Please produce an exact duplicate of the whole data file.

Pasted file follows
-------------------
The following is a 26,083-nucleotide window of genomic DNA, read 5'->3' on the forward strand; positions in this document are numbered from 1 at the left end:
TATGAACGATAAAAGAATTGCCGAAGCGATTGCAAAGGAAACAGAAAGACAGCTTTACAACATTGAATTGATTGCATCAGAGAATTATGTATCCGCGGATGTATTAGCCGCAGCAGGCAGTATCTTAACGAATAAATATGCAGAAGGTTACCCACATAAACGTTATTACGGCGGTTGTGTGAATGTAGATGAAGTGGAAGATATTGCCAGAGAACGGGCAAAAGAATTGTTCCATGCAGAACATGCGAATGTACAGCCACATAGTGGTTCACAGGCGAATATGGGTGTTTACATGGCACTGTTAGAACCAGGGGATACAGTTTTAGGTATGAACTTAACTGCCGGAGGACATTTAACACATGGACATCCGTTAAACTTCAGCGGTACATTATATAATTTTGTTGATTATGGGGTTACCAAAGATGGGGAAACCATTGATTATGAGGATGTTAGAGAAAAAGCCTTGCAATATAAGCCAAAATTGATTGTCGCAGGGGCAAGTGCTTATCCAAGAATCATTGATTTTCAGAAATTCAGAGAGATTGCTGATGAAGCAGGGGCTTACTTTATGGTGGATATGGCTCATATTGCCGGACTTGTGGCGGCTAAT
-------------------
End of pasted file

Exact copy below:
The following is a 26,083-nucleotide window of genomic DNA, read 5'->3' on the forward strand; positions in this document are numbered from 1 at the left end:
TATGAACGATAAAAGAATTGCCGAAGCGATTGCAAAGGAAACAGAAAGACAGCTTTACAACATTGAATTGATTGCATCAGAGAATTATGTATCCGCGGATGTATTAGCCGCAGCAGGCAGTATCTTAACGAATAAATATGCAGAAGGTTACCCACATAAACGTTATTACGGCGGTTGTGTGAATGTAGATGAAGTGGAAGATATTGCCAGAGAACGGGCAAAAGAATTGTTCCATGCAGAACATGCGAATGTACAGCCACATAGTGGTTCACAGGCGAATATGGGTGTTTACATGGCACTGTTAGAACCAGGGGATACAGTTTTAGGTATGAACTTAACTGCCGGAGGACATTTAACACATGGACATCCGTTAAACTTCAGCGGTACATTATATAATTTTGTTGATTATGGGGTTACCAAAGATGGGGAAACCATTGATTATGAGGATGTTAGAGAAAAAGCCTTGCAATATAAGCCAAAATTGATTGTCGCAGGGGCAAGTGCTTATCCAAGAATCATTGATTTTCAGAAATTCAGAGAGATTGCTGATGAAGCAGGGGCTTACTTTATGGTGGATATGGCTCATATTGCCGGACTTGTGGCGGCTAAT